School was never a strong point for Toronto’s claim to comedic fame – the irreverent Russell Peters. Yet, the multimillion-dollar grossing comic, whose brazen critiques of ethnicity and class captivate international audiences, finally got a degree.
Well OK, it’s an honorary one. He didn’t have to take any tests to get it, but still.
The School of Creative and Performing Arts at the Humber Institute of Technology and Advanced Learning recently presented him with the honorary degree for his keen observations on race, class and culture, and for his support of young talent. This year, Peters launched a $20,000 scholarship for a student from his former high school, North Peel Secondary, which focuses on technical skills and trades.
Metro caught up with Peters by email and asked him for his thoughts on the award, the importance of education, and his advice for aspiring performing artists.
What did you think when you heard the Humber School of Creative and Performing Arts was giving you an honourary degree?
I thought, “Wow, that's pretty cool!” But at the same time it's kind of ironic considering I didn't go to college and just squeaked through high school.
When you were in school, what did you think you'd be when you grew up?
When I was 14, I wanted to be a breakdancer. That was it, just a breakdancer.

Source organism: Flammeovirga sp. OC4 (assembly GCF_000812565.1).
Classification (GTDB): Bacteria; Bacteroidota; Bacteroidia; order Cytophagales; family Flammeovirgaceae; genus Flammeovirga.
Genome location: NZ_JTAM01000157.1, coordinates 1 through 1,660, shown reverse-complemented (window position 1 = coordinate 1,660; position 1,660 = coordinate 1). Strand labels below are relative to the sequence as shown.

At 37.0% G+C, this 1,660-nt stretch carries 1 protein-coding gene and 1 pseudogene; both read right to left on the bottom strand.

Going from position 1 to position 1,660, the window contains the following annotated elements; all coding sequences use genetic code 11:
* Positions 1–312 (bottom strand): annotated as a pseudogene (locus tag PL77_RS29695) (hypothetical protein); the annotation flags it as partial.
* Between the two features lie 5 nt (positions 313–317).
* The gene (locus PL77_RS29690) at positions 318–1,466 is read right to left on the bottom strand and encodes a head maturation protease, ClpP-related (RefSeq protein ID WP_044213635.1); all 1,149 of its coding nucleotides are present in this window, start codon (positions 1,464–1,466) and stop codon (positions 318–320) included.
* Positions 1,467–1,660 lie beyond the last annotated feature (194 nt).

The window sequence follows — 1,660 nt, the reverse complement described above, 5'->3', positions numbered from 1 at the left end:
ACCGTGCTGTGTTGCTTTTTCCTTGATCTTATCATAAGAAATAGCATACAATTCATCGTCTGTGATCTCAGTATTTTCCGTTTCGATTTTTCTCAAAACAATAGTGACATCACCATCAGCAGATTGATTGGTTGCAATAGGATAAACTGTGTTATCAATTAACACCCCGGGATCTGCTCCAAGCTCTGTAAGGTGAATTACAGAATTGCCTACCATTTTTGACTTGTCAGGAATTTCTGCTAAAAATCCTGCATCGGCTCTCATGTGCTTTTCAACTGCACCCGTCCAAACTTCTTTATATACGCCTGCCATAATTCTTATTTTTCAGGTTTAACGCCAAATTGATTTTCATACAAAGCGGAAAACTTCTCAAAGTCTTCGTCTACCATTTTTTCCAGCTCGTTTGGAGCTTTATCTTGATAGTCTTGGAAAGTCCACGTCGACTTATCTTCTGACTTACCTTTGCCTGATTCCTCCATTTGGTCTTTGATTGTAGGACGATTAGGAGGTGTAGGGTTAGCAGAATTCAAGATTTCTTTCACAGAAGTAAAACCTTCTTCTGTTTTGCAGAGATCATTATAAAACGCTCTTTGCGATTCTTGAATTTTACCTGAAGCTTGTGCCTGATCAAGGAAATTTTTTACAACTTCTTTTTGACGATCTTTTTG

What was the most important lesson you learned in school?
That the cool people in school aren't the cool people when you're finished school. The cool crowd becomes the “tool” crowd.
Had your parents chosen a career path for you?
No, they didn't lay anything out for me. We were very working class, so my parents just wanted me to get a steady job, like a union job or something where there was security.
What did they think of you not going to college? About becoming a comic instead?
They were fine with me not going to college – there was no pressure. They didn't really understand what becoming a comic meant. I might as well have said that I was going to be an astronaut. They were like, "That's nice, son..."
You didn't need higher education to be successful and have a rewarding career, yet you recently developed a scholarship for a high-achieving student planning to go to college. Why do you think education is so important?
For me it wasn't important. I felt like the system wasn't really made for kids like me – I had ADD and needed extra help, but the teachers were more focused on the kids who were “getting it,” instead of the kids who weren't. That all changed when I switched schools and went to North Peel Secondary. That was the first time I felt like I fit in and that the teachers took the time to pay attention to kids like me. I learn something new every day and I know that education is important for most people, it just wasn't important for me personally.
What is your advice to aspiring performing arts graduates?
Don't do it because you just want to “make it big.” If you're going to do it for the money, forget about it. Being a comic or an artist of any kind, you have to do it because you have to. It's a calling.